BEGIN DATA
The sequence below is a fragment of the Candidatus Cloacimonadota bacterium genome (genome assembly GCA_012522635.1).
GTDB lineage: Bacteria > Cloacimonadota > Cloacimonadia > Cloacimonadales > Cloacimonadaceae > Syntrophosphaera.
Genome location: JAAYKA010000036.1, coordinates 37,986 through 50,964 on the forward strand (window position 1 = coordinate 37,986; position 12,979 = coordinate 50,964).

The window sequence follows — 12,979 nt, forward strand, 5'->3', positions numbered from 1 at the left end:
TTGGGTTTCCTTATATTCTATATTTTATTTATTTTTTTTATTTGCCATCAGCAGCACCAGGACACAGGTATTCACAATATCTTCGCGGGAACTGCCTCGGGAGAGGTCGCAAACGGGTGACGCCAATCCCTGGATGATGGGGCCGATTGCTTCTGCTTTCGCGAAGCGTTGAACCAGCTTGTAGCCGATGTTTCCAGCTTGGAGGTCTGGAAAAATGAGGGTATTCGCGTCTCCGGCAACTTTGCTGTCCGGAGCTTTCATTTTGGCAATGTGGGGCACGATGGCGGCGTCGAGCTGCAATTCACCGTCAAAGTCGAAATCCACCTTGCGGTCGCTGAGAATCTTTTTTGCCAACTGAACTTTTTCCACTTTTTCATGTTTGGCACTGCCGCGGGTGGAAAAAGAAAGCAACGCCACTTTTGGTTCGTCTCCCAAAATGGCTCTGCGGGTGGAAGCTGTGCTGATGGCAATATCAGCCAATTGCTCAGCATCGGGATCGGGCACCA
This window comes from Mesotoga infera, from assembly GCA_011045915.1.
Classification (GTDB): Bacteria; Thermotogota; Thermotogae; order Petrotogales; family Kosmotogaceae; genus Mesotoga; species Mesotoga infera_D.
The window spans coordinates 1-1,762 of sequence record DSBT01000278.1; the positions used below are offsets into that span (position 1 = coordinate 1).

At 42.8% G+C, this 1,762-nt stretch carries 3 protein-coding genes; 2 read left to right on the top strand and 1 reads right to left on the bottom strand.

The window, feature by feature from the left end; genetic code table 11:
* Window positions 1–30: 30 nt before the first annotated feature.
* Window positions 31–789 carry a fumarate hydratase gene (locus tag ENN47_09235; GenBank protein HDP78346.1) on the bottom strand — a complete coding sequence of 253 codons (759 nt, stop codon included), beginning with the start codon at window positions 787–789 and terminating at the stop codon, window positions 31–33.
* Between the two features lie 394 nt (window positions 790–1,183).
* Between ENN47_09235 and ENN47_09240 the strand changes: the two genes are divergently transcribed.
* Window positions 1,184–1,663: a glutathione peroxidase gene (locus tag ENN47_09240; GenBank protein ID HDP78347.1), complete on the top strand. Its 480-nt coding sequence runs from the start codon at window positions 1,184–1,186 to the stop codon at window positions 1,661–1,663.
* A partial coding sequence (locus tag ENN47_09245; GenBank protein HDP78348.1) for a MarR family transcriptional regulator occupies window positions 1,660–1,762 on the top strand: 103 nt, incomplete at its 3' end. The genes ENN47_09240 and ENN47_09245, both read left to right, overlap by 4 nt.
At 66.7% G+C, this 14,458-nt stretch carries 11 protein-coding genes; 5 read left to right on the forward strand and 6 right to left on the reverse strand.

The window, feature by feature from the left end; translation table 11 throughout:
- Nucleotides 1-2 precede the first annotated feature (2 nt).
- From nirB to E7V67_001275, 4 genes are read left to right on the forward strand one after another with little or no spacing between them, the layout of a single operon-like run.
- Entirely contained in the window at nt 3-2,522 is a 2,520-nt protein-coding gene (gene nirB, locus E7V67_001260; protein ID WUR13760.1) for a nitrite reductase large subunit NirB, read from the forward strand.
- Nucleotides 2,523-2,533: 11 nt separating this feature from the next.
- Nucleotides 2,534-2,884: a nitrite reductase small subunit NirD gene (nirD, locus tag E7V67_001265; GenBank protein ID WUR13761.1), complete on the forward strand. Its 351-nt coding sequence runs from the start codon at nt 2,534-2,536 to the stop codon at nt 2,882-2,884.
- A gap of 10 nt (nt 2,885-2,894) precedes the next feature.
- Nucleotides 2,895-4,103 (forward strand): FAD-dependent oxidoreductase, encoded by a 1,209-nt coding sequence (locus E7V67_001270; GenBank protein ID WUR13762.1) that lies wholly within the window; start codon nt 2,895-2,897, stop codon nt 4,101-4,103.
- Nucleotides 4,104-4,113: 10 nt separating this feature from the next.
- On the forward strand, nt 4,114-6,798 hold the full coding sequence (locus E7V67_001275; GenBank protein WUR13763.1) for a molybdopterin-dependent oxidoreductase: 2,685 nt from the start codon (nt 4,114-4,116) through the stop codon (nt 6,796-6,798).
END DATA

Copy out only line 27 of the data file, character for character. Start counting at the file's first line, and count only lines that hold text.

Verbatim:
- On the forward strand, nt 4,114-6,798 hold the full coding sequence (locus E7V67_001275; GenBank protein WUR13763.1) for a molybdopterin-dependent oxidoreductase: 2,685 nt from the start codon (nt 4,114-4,116) through the stop codon (nt 6,796-6,798).